The first volume of this three-part autobiographical series begins in 1938 with the expulsion of the Kovacic family from their home of Switzerland, eventually leading to their settlement in the father's home country of Slovenia. Narrated by Kovacic as a ten-year-old boy, he describes his family's journey with uncanny naiveté. Before leaving their home, he imagines his father's home country as something beautiful out of a fairytale, but as they make their way toward exile, he and his family realize that any attempt to make a home in Slovenia will be in vain. Confronted by misery, hunger, and hostility, the young boy refuses to learn Slovenian and falls silent, his surroundings becoming a social, cultural and mental abyss.
Kovačič meticulously, boldly, and sincerely portrays the objective, everyday world; the style is clear and direct. Told from the point of view of a child, one memory is interrupted by fragments and visions of another. Some are innocent and tender, while others are miserable and ruthless, resulting in a profound and heart-wrenching description of a period torn apart by conflict, reflected in the author's powerful and innovative command of language.
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About the Author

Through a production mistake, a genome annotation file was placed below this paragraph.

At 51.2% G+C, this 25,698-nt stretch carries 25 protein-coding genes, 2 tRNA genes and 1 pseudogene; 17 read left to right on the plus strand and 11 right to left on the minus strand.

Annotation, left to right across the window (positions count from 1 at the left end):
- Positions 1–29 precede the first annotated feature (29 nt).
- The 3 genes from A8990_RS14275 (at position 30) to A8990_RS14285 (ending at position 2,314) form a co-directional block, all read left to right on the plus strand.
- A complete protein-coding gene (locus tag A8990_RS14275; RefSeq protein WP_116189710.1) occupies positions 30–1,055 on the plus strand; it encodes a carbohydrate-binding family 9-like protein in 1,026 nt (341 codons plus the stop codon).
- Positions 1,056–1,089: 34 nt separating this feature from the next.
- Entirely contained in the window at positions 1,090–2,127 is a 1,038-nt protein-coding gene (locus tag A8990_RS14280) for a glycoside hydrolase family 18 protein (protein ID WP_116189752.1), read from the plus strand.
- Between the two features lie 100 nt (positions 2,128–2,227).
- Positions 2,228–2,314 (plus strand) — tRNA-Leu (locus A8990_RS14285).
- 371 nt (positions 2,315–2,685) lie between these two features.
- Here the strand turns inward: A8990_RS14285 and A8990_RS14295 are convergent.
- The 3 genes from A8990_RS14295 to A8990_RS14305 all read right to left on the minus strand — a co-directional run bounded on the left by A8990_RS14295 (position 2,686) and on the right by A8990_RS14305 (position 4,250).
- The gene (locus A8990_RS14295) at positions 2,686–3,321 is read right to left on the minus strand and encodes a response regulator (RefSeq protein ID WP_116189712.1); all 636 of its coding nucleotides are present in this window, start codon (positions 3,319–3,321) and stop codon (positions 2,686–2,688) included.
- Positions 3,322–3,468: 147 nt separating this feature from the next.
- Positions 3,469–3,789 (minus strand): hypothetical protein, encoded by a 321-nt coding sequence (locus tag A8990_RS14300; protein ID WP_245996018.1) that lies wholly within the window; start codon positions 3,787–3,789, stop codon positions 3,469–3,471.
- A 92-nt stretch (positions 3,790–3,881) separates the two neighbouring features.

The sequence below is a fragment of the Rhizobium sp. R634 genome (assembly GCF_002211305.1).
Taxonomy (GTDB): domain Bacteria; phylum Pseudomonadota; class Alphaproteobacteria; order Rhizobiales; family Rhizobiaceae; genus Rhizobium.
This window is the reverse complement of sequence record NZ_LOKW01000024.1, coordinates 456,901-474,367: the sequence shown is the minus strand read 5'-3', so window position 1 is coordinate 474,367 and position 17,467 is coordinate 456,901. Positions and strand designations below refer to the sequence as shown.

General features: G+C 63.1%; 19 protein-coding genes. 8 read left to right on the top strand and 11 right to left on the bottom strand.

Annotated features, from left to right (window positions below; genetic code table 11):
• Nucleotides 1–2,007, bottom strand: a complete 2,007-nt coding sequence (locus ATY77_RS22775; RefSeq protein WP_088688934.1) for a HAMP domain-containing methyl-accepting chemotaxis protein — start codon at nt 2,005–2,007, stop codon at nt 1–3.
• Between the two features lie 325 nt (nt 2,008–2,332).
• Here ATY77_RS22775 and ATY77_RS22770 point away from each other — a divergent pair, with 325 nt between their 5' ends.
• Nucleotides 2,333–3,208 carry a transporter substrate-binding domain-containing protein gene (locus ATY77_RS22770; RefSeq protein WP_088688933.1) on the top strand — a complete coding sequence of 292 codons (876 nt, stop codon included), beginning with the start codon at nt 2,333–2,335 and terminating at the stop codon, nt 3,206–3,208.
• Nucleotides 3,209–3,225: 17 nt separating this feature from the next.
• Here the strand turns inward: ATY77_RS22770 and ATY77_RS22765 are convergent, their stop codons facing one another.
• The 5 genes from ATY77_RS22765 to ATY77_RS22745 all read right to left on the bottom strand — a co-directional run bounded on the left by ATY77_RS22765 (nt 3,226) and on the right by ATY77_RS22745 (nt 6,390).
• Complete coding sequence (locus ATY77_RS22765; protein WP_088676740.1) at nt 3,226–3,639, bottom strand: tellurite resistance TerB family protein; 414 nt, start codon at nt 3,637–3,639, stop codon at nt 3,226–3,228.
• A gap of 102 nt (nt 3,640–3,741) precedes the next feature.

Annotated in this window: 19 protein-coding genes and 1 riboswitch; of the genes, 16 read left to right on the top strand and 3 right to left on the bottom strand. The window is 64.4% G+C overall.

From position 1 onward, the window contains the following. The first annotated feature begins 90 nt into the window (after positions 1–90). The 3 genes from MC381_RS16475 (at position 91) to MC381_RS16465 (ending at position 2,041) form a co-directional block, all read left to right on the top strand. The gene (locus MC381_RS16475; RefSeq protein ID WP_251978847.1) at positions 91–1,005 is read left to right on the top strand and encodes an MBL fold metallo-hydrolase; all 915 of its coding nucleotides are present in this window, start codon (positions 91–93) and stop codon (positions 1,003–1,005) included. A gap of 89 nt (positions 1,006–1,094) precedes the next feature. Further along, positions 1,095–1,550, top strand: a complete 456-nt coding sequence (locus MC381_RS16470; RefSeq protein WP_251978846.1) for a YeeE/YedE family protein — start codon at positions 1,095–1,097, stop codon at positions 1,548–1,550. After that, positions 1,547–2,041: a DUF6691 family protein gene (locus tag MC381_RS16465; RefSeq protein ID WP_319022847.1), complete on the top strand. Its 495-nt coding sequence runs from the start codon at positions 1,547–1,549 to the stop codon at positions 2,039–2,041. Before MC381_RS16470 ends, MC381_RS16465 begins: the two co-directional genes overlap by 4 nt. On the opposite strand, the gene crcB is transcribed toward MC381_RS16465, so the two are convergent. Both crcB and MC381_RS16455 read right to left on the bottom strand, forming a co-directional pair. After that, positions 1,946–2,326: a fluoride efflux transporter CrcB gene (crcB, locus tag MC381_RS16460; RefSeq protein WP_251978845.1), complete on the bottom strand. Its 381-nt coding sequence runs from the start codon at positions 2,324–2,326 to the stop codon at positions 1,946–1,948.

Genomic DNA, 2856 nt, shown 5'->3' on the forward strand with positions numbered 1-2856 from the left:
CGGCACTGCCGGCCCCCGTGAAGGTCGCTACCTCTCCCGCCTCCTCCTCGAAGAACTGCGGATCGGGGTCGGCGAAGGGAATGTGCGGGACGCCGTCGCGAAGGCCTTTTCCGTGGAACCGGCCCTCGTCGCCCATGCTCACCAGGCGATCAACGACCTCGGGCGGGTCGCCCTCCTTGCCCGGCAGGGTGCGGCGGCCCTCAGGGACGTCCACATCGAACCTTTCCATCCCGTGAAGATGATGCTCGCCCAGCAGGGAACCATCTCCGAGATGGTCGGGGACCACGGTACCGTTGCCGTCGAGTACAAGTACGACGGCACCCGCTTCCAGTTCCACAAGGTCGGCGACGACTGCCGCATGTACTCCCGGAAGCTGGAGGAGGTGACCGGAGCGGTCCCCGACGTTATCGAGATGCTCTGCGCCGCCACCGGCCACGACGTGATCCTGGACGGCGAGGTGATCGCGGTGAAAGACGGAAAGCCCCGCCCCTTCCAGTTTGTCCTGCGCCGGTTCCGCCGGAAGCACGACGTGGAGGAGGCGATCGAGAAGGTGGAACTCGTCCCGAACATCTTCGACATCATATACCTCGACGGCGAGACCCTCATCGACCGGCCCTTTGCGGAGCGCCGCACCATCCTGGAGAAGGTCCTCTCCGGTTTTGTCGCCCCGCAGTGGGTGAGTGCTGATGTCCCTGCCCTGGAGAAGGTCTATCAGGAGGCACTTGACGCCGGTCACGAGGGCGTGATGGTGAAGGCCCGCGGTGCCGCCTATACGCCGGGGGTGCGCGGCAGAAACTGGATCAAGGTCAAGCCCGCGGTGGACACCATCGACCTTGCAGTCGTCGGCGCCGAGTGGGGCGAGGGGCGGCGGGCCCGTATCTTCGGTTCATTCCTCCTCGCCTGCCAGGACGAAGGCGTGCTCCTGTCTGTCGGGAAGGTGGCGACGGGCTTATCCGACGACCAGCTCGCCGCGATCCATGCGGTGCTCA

In 2016, Lojze Kovačič was voted the most outstanding Slovenian novelist of the past quarter century by a jury of eighteen leading Slovene literary historians and critics. Archipelago's release of the first volume of his three-volume masterpice Newcomers is the first work by him to appear in English.
Lojze Kovačič was born in Basel in 1928 to a German mother and Slovenian father. In 1938 the family was exiled to Slovenia, where Kovačič lived until his death in 2004. He is considered to be one of Slovenia's most significant authors, and Newcomers is widely regarded the most important Slovenian novel of the twentieth century. He received the Prešeren Award for life achievement in 1973, and the Kresnik Award for best novel in 1991 and 2004 for Crystal Time and Things of Childhood. In addition to his novels and short story collections, Kovačič also published a number of books for children and young readers.
About the Translator:
Michael Biggins has translated works by a number of Slovenia's leading contemporary writers. He currently curates the library collections for Russian and East European studies and teaches in the Department of Slavic Languages and Literatures, both at the University of Washington in Seattle.